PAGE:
You think William Shatner had a great ride? Corporate earnings are expected to post a biggest-on-record 2021, with a 43.9% advance, according to Yardeni Research and Refinitiv’s analyst consensus. For the two years after that, profits are anticipated to slow down some, although analysts predict they’ll reach the high single digits (9.6% for 2022 and 7.1% for 2023). Still, that’s hardly shabby.
The Star Trek star blasted into space aboard Jeff Bezos’ spacecraft Wednesday, just as the first batch of third quarter earnings statements was released. Thus far, the profits news seems encouraging.
Analysts expect the September-ending quarter to rise 26.5%—not as strong as the second quarter showing of 88.5%, but still pretty good. And John Butters, senior earnings analyst at FactSet, notes that over the past five years, actual S&P 500 company earnings have topped estimated profits by 8.4% on average. If so, that would mean that 2021’s third quarter could exceed 30%, versus the comparable quarter last year. If that happens, he writes in a report, “it would mark the third straight quarter of (year-over-year) earnings growth above 30%.”
This year’s earnings far eclipse last year’s. In annus horribilis 2020, every quarter was negative when compared with the matching 2019 period, according to FactSet research.
Lest some believe that this year’s profit increases look better than they are, due to flattering comparisons with a pandemic-induced 2020 shrinkage, think again. In dollar terms, 2021’s first half showings are at record highs with as-reported earnings per share (EPS) of $45.95 for the first quarter and $48.39 in the second.
In 2019, EPS hovered around $35 quarterly. That collapsed to the teens at the start of 2020 and then inched north for the rest of the year, ending with a fourth quarter 2020 result of $31.44. In fact, if you compare the EPS for this year’s first two quarters with their counterparts in 2019, 2021’s first quarter is 31.2% higher and the second is ahead 38.5%.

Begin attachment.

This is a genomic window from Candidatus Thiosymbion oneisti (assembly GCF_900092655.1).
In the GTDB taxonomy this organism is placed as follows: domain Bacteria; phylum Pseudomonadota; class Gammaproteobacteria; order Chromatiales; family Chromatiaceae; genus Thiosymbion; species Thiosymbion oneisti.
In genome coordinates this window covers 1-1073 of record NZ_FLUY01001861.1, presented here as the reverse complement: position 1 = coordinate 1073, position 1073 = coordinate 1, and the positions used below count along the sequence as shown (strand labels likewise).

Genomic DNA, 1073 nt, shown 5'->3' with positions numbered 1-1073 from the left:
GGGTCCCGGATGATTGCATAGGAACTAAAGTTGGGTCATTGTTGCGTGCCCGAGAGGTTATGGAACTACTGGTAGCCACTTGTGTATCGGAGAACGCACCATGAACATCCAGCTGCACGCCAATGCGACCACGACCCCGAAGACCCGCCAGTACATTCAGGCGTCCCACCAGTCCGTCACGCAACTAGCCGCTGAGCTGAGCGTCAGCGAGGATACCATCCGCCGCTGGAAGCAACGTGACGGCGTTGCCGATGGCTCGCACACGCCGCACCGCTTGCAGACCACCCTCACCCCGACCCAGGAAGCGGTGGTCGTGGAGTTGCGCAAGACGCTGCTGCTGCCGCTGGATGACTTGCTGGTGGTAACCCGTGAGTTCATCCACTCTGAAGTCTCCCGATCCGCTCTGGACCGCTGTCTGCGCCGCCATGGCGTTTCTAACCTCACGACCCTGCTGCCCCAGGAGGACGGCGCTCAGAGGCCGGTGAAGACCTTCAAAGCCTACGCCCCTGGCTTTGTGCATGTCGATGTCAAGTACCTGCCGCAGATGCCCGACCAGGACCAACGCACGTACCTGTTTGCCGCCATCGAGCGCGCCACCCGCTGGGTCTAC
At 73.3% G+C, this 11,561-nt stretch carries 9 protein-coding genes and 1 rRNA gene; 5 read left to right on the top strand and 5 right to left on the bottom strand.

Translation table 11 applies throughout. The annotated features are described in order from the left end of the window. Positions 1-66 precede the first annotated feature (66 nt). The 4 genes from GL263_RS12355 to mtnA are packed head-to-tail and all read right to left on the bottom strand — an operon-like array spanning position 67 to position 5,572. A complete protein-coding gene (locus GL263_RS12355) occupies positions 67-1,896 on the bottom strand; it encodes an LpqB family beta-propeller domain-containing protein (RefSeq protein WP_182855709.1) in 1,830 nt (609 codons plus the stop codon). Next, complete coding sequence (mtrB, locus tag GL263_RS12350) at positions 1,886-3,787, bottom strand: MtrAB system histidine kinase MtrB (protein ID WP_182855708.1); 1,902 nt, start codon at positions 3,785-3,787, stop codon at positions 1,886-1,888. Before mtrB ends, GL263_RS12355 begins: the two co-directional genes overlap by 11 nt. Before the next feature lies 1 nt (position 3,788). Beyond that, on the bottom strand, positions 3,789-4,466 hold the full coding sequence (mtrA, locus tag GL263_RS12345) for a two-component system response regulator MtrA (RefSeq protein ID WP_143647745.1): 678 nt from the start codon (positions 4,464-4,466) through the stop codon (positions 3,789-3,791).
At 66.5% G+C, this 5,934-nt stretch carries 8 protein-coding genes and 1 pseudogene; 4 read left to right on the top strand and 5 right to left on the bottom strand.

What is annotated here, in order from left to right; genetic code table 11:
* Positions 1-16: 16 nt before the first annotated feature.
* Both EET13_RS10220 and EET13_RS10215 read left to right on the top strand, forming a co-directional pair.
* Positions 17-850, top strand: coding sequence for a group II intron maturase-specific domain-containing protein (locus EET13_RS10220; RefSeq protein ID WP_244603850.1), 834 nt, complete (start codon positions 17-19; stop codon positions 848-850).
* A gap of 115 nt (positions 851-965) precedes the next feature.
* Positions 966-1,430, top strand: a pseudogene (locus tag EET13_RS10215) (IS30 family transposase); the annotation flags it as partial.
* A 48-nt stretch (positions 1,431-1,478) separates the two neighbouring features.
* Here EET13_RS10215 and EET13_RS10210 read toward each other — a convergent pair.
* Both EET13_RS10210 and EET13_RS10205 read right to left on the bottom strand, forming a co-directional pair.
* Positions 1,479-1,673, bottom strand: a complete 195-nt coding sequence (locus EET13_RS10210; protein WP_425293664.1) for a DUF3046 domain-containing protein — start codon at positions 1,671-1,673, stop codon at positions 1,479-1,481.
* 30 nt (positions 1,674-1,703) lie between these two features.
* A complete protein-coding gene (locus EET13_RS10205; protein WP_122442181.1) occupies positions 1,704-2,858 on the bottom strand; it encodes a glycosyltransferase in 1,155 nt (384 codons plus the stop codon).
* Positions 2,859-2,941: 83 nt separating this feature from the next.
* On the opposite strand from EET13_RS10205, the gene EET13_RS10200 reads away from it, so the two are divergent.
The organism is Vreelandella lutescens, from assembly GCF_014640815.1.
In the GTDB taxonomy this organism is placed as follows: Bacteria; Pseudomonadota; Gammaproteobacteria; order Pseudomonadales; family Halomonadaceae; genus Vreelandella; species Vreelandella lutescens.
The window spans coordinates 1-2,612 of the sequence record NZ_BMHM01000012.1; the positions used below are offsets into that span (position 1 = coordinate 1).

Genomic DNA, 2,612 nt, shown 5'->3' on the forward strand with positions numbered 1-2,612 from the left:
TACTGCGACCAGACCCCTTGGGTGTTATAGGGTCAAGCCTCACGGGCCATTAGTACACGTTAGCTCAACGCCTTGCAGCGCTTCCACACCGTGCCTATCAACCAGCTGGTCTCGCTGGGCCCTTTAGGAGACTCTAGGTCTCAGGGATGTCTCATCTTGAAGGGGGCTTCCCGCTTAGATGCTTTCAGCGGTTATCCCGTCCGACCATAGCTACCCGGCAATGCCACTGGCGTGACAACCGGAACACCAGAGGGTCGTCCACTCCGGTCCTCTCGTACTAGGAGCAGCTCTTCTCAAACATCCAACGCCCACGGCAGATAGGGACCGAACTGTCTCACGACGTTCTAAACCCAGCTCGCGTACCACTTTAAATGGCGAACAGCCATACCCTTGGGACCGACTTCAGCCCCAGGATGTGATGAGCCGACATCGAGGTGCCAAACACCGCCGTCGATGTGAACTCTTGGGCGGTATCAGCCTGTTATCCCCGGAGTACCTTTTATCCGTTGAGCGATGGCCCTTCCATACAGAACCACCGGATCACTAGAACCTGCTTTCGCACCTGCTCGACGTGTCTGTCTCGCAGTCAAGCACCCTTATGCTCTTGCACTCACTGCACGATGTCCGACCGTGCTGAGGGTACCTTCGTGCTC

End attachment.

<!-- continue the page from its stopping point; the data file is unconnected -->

But the less-sanguine S&P 500 outlook for the future has some grounding in current not-so-lovely realities: the ongoing pandemic, supply snafus, China tensions, climbing wages, and inflation. And all this could spell compressed margins for US large-cap companies, i.e., the S&P 500. That’s the take of Savita Subramanian, equity and quant strategist at Bank of America Securities, who in a research note writes that the third quarter has a “near-record number of profit warnings,” the third highest since 2011. “We see big risks to 2022 numbers,” she adds.
Meanwhile, at the outset of the latest earnings reports at least, things look pretty good. Bank earnings were a tonic for the stock market Thursday, with the S&P 500 up by 1.7% (also helped by lower-than-expected jobless claims).
Look at Subramanian’s employer: Bank of America shares rose some 4.5% in Thursday trading—with the bank’s EPS jumping 85 cents, besting estimates of 71 cents, as reported revenue reached $22.8 billion, above projections for $21.8 billion. Helping BofA, as well as other lenders, was its release of $1.1 billion in cash reserves, stashed away to absorb bad credits during last year’s recession.
“We reported strong results as the economy continued to improve and our businesses regained the organic customer growth momentum we saw before the pandemic,” company CEO Brian Moynihan said in a statement.
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Tags: Bank of America, Earnings, FactSet, John Butters, margins, Pandemic, S&P 500, Yardeni Research